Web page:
~ Cloudberry Jam, Brie, Almond & Puff Pastry Braid ~
Circa 1980-1985 -- better known as the cloudberry jam period of my life. One of Joe's business associates (a man from Norway temporarily working here in Happy Valley) introduced us to a Norwegian specialty: small squares of grilled bread cheese topped with cloudberry jam. It was served as an appetizer at a cocktail hosted by Rolf and his Swedish wife. I fell in love with this cheesy treat immediately -- and said so. When I reciprocated the invitation, I was gifted a jar of the jam, a small brick of bread cheese and a package of stroopwaffes as a hostess gift.
From appetizers to entrées to desserts...
For several years, I ordered cloudberry jam, six at a clip, via State College's Cheese Shoppe. I served it with crackers and soft, mild cheeses, like Brie and St. Andre (bread cheese was not readily available to me at the time), at my own parties. Nowadays cloudberry jam is available on line. It's still pricey, about $15.00 a jar, but, for a holiday or special occasion indulgence, it's well worth the cost.
A bit about cloudberries: This wild plant, with a very short growing season, grows naturally in cool/cold mountainous regions of the Northern Hemisphere (like Canada and Alaska) and in the Nordic countries of the Baltic states. The berries, a bit resemblant of raspberries, are soft, juicy and rich in vitamin C. They're used to make jam, juice, cakes, tarts, tea and liqueur. In Finland, they use the jam as a topping for the above-named squeaky cheese (the nickname for bread cheese). In Sweden, cloudberry jam is used as a topping for ice cream, pancakes and waffles -- although I much prefer it with cheese. In Norway, they sometimes mix the jam with whipped cream to make a dessert called "multekrem", or, "cloudberry cream". Alaskans mix the berries with reindeer or caribou fat, fish oil and sugar to make "akutaq" or "Eskimo ice cream" (now doesn't that just sound appetizingly wonderful) -- not.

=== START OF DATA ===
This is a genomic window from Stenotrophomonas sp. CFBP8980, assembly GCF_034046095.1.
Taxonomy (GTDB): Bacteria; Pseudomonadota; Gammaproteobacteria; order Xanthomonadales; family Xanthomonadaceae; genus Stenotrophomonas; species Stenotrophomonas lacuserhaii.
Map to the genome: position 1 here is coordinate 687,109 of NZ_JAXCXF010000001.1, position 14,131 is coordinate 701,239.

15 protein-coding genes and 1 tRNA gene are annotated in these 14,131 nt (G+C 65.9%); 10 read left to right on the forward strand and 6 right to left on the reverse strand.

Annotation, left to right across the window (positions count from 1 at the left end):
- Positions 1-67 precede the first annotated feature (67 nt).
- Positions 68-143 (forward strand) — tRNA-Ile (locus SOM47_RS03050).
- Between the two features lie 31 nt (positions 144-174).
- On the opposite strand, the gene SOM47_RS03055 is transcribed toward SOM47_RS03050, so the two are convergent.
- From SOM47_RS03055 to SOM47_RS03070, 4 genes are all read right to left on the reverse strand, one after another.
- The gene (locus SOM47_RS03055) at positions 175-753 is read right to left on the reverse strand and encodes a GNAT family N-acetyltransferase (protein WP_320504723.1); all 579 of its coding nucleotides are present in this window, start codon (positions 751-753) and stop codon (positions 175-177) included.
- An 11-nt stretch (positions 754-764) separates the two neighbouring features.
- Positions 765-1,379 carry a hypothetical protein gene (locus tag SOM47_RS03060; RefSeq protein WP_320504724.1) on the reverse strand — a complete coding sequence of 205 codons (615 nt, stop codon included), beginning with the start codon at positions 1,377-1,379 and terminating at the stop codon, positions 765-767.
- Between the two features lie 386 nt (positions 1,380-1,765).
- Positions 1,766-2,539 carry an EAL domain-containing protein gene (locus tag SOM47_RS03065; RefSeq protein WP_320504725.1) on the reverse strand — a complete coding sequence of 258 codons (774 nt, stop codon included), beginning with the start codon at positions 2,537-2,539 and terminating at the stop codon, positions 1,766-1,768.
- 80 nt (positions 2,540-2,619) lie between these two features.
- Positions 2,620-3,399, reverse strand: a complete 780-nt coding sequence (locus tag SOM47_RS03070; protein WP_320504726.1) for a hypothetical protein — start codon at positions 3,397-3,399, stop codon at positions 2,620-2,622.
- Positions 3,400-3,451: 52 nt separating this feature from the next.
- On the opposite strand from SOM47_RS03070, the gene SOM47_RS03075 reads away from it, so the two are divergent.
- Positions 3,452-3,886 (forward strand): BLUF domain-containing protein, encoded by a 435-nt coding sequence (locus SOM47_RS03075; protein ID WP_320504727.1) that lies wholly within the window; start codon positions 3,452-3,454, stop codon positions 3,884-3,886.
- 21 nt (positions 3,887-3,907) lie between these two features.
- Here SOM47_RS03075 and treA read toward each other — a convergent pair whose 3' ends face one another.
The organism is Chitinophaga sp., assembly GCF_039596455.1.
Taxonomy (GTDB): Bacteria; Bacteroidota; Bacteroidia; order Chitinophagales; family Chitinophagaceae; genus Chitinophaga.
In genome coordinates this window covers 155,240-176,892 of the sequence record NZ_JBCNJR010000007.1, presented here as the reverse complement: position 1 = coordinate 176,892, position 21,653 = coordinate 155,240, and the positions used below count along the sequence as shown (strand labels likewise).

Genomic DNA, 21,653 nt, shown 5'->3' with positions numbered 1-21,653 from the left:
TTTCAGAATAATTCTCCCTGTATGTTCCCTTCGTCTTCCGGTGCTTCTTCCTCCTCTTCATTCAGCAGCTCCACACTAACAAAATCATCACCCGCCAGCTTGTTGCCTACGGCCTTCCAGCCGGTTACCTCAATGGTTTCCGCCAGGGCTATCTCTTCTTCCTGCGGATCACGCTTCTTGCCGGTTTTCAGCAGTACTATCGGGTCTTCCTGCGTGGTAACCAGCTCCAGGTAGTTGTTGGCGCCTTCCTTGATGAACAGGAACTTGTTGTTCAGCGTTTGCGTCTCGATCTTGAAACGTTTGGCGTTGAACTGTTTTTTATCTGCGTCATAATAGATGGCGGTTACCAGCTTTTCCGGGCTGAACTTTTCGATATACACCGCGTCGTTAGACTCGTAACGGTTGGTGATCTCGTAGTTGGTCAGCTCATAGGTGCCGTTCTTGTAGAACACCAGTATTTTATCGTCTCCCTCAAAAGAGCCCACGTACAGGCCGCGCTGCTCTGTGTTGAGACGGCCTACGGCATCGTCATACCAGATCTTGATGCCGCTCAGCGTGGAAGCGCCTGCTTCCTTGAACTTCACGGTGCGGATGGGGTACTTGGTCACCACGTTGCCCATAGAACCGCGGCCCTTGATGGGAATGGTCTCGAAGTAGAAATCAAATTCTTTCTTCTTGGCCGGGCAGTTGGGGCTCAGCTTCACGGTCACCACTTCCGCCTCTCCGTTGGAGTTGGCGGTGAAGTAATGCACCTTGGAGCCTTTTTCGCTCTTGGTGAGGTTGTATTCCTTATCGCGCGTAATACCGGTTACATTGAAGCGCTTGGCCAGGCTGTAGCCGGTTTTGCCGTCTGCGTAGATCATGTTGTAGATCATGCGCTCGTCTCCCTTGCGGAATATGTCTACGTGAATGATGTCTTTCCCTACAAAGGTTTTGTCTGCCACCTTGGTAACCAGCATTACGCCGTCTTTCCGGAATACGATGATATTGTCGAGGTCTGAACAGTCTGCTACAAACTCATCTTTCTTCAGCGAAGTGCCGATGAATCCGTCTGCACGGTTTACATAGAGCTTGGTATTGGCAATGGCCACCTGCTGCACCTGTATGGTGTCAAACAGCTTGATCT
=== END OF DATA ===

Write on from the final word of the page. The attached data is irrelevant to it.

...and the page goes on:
For home cooks who like to entertain, don't like to entertain, or, simply don't have a lot of time to entertain, store-bought puff pastry is a high-quality, time-saving ingredient -- especially during the holiday season. As one who makes all-butter, high-quality-butter, puff-pastry from scratch (to make Danish for special occasions), trust me, for certain culinary applications, store-bought puff-pastry is a relatively small compromise I am willing to make. There's two boxes stashed in my freezer at all times. Like many of my friends, I discovered puff pastry sheets in the 1980's. Grocery stores were becoming grocery chains, which expanded our choices and selections of established and new products exponentially. Cooks embraced this product, and, before long, we were all using it in creative ways to make appetizers, entrées and desserts. Here's one of my appetizers:
6 tablespoons cloudberry jam
8 ounce wedge of Brie, cold
1/4 cup lightly-toasted slivered almonds
1 large egg whisked with 1 tablespoon water, to be used as an egg wash for assembled pastry braid